“It’s kind of a cliché, but absence really does make the heart grow fonder,” Hurt says. “You need a little distance to appreciate what you have.”

But walking the line between enough time together and too much can be kind of tricky. Just what is “too much,” anyway?

“I’d say two or three times a week is a lot. If it’s more than that, that’s a clue you’re spending a lot of time together,” Dr. Major says. “You don’t need to spend five out of the seven days together. Not even four.”

There’s another way to tell if you’re being clingy.

“If you’re not developing relationships with other people, if you’re isolating yourself with your S.O., then you’re spending too much time together,” Hurt says. While it may feel like you and your S.O. are the only people in the world, there will definitely come a time when you need connections with your friends, family and so on. Don’t neglect them now, or you’ll regret it later.

How to stop it

Dr. Major suggests relying on your own group more. For example, if your partner wants to go to a concert with friends, call up your friends and see if they want to grab some dinner. That way you’ll remain independent—and still enjoy your night.

Plus, when you’re in a relationship, it’s good to have your own interests. You feel more fulfilled, and you don’t have to rely on your S.O. for entertainment.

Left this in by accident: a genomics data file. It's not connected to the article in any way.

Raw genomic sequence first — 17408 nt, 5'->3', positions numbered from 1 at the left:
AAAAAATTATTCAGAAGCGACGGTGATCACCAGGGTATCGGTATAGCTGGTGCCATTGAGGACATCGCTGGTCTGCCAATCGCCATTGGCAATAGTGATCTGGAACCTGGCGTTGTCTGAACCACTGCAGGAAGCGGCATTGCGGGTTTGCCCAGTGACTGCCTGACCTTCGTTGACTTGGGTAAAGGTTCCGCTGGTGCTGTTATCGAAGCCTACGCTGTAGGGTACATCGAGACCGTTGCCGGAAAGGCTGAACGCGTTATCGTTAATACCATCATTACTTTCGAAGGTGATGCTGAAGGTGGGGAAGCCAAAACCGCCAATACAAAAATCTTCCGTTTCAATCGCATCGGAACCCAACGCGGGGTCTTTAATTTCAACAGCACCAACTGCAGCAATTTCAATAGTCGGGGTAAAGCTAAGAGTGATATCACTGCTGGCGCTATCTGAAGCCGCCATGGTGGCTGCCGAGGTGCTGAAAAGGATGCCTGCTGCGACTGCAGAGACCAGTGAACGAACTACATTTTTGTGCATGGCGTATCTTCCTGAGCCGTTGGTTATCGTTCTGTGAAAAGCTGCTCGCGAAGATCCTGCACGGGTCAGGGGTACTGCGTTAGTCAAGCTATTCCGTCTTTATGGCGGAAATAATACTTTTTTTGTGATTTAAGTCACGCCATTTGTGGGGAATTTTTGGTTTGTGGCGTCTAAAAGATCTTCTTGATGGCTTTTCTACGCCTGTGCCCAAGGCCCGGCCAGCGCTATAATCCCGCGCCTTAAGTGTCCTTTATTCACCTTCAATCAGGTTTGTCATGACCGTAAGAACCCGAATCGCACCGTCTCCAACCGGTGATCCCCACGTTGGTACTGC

“Everyone wants to feel good about who we’re dating,” Dr. Major says. “We want to feel we’re dating an independent woman who’s got her own life that doesn’t revolve around us. That makes the time we do spend together even better.”

5. You drop all your other obligations for your S.O.

The last time your girlfriend asked you to hang out when you already had plans, what did you say? Did you tell her you couldn’t, so you guys should do something a different day? Did you invite her along to whatever you had planned? Did you cancel your first obligation so you and your GF could be together?

While wanting to be available for your girlfriend or boyfriend all the time sounds romantic in theory, it implies that you consider everything in your life to be less valuable than your SO. We highly doubt that nothing—college, your best friends, your family, your hobbies—all come second to your SO all of the time.

And while it seems counterintuitive, your boyfriend or girlfriend doesn’t want you to be available 24/7, either. The more available something is, the less attractive it may seem (Thank you, “supply and demand” chapter of our Econ 101 textbooks!).

How to stop it

You definitely shouldn’t lie to your partner and tell him or her you’re busy when you’re not. But don’t stop making other plans, whether they’re things you do by yourself (like reading at a coffee shop, going for a run or practicing your photo skills) or with other people. And if your S.O. asks what you have going on, don’t cancel those plans so you can be with him or her.

This will probably be a little hard at first, like only watching one episode of Gilmore Girls at a time when you really want to binge-watch the whole day away. However, by making your relationship last longer, you’ll actually have more opportunities to be with your boo.

If you’re exhibiting any of these four behaviors, then just remember, the road to clinginess is paved with good intentions. However, by recognizing what makes you come across as needy, you can change your ways. Confidence, independence and healthy relationship, here you come!